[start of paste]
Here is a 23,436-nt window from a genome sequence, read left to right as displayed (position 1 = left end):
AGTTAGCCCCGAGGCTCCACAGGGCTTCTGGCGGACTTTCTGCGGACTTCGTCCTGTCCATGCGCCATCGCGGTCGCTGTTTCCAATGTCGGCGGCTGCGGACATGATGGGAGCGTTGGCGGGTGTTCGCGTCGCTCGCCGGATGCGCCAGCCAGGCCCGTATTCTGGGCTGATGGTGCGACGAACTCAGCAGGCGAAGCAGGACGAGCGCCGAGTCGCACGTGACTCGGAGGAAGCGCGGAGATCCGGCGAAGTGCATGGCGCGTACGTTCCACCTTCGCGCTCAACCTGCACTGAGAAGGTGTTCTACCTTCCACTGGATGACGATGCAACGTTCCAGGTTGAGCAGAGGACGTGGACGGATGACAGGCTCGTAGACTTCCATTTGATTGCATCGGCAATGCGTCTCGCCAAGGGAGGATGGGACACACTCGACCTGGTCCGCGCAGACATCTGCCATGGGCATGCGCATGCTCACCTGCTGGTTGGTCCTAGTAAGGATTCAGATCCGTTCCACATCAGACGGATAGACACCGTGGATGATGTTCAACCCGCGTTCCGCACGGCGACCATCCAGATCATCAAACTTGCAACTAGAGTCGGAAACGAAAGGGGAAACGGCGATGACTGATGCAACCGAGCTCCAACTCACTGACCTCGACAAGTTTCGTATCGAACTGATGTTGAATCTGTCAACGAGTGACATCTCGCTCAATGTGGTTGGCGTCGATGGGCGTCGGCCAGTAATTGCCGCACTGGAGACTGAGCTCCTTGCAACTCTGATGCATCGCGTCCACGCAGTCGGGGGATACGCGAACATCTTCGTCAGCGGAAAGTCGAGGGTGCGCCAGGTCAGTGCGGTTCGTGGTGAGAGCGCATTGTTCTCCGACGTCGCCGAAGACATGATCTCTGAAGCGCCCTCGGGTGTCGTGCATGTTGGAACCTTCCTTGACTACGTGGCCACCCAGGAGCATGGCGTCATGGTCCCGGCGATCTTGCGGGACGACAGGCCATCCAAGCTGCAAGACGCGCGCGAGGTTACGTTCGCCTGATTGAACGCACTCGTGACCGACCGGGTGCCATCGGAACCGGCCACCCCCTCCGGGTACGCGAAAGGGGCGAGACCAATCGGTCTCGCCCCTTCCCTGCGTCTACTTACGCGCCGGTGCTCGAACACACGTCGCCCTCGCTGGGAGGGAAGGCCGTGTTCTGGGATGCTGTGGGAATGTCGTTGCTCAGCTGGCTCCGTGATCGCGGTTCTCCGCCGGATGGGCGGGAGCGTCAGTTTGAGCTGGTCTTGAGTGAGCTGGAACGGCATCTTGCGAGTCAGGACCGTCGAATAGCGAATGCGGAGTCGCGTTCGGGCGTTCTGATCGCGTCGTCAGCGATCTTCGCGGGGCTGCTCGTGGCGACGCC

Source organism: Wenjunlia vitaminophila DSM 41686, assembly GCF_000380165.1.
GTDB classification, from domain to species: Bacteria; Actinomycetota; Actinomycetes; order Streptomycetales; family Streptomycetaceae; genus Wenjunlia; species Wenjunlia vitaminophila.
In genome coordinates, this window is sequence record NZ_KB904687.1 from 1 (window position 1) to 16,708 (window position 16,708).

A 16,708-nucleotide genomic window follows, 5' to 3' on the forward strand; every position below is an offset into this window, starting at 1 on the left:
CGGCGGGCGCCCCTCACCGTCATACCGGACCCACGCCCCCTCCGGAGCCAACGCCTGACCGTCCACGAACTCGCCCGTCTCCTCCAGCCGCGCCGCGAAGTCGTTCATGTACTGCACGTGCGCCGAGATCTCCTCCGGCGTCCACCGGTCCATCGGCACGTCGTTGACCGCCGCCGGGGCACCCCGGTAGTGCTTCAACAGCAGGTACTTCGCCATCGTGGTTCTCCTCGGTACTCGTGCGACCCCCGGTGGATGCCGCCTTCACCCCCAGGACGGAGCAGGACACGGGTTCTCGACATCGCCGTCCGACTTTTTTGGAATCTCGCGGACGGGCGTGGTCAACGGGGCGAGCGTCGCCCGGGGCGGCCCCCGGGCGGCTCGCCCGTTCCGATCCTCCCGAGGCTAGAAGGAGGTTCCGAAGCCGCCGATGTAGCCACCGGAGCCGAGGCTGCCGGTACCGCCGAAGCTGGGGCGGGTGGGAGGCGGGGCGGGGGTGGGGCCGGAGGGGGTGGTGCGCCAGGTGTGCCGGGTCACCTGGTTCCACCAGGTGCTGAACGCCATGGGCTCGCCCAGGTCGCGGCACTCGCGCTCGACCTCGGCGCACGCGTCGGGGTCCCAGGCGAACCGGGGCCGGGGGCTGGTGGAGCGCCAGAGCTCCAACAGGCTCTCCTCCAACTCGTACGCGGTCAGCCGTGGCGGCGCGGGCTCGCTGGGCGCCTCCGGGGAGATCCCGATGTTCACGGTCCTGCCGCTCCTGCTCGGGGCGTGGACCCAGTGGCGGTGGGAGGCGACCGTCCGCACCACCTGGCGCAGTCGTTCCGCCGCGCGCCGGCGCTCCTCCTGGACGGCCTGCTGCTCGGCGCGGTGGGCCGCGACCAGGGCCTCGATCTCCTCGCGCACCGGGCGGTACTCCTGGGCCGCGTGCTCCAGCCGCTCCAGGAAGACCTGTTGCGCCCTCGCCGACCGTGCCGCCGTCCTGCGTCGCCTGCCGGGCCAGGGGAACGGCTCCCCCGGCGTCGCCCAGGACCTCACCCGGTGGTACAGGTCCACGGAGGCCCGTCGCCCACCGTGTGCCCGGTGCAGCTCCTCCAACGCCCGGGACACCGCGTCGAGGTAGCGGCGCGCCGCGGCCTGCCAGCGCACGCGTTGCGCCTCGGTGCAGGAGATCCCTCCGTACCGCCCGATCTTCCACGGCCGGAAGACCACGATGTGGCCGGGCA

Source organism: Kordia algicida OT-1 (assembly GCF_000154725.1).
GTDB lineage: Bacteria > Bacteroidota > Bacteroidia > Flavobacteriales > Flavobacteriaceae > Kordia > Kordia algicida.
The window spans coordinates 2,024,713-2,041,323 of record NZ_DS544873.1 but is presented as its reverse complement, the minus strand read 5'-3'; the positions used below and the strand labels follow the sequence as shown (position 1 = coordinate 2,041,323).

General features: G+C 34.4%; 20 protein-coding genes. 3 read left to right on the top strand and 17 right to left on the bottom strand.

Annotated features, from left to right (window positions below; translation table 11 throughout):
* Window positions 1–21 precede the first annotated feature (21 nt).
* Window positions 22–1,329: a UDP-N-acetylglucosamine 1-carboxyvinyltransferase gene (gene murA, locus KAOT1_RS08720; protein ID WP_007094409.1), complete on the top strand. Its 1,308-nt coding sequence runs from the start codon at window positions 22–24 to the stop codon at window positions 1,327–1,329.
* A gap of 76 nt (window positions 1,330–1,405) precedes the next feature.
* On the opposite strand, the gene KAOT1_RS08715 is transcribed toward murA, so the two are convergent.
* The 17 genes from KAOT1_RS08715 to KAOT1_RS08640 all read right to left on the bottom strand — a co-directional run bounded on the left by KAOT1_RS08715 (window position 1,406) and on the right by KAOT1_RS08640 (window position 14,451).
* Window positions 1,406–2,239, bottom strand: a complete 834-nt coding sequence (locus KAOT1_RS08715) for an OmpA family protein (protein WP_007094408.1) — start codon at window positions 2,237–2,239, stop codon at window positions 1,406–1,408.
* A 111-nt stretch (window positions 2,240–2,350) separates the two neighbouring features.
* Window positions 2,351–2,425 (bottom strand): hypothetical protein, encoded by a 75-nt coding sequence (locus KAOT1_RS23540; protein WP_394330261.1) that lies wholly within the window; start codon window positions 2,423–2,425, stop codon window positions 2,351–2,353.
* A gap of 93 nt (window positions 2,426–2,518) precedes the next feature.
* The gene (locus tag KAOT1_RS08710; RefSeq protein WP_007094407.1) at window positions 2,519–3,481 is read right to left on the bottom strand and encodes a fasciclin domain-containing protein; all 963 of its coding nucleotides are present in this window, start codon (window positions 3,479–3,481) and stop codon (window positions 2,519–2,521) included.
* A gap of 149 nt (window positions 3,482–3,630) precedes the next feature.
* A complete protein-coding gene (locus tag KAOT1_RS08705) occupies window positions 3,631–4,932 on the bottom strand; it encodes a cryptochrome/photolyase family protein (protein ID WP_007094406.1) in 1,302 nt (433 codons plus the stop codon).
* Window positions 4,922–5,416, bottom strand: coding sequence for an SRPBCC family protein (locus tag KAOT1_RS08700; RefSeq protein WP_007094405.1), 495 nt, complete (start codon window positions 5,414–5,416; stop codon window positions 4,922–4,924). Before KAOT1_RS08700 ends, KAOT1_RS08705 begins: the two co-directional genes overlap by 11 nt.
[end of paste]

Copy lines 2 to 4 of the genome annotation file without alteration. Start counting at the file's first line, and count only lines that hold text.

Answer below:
AGTTAGCCCCGAGGCTCCACAGGGCTTCTGGCGGACTTTCTGCGGACTTCGTCCTGTCCATGCGCCATCGCGGTCGCTGTTTCCAATGTCGGCGGCTGCGGACATGATGGGAGCGTTGGCGGGTGTTCGCGTCGCTCGCCGGATGCGCCAGCCAGGCCCGTATTCTGGGCTGATGGTGCGACGAACTCAGCAGGCGAAGCAGGACGAGCGCCGAGTCGCACGTGACTCGGAGGAAGCGCGGAGATCCGGCGAAGTGCATGGCGCGTACGTTCCACCTTCGCGCTCAACCTGCACTGAGAAGGTGTTCTACCTTCCACTGGATGACGATGCAACGTTCCAGGTTGAGCAGAGGACGTGGACGGATGACAGGCTCGTAGACTTCCATTTGATTGCATCGGCAATGCGTCTCGCCAAGGGAGGATGGGACACACTCGACCTGGTCCGCGCAGACATCTGCCATGGGCATGCGCATGCTCACCTGCTGGTTGGTCCTAGTAAGGATTCAGATCCGTTCCACATCAGACGGATAGACACCGTGGATGATGTTCAACCCGCGTTCCGCACGGCGACCATCCAGATCATCAAACTTGCAACTAGAGTCGGAAACGAAAGGGGAAACGGCGATGACTGATGCAACCGAGCTCCAACTCACTGACCTCGACAAGTTTCGTATCGAACTGATGTTGAATCTGTCAACGAGTGACATCTCGCTCAATGTGGTTGGCGTCGATGGGCGTCGGCCAGTAATTGCCGCACTGGAGACTGAGCTCCTTGCAACTCTGATGCATCGCGTCCACGCAGTCGGGGGATACGCGAACATCTTCGTCAGCGGAAAGTCGAGGGTGCGCCAGGTCAGTGCGGTTCGTGGTGAGAGCGCATTGTTCTCCGACGTCGCCGAAGACATGATCTCTGAAGCGCCCTCGGGTGTCGTGCATGTTGGAACCTTCCTTGACTACGTGGCCACCCAGGAGCATGGCGTCATGGTCCCGGCGATCTTGCGGGACGACAGGCCATCCAAGCTGCAAGACGCGCGCGAGGTTACGTTCGCCTGATTGAACGCACTCGTGACCGACCGGGTGCCATCGGAACCGGCCACCCCCTCCGGGTACGCGAAAGGGGCGAGACCAATCGGTCTCGCCCCTTCCCTGCGTCTACTTACGCGCCGGTGCTCGAACACACGTCGCCCTCGCTGGGAGGGAAGGCCGTGTTCTGGGATGCTGTGGGAATGTCGTTGCTCAGCTGGCTCCGTGATCGCGGTTCTCCGCCGGATGGGCGGGAGCGTCAGTTTGAGCTGGTCTTGAGTGAGCTGGAACGGCATCTTGCGAGTCAGGACCGTCGAATAGCGAATGCGGAGTCGCGTTCGGGCGTTCTGATCGCGTCGTCAGCGATCTTCGCGGGGCTGCTCGTGGCGACGCC

Source organism: Wenjunlia vitaminophila DSM 41686, assembly GCF_000380165.1.
GTDB classification, from domain to species: Bacteria; Actinomycetota; Actinomycetes; order Streptomycetales; family Streptomycetaceae; genus Wenjunlia; species Wenjunlia vitaminophila.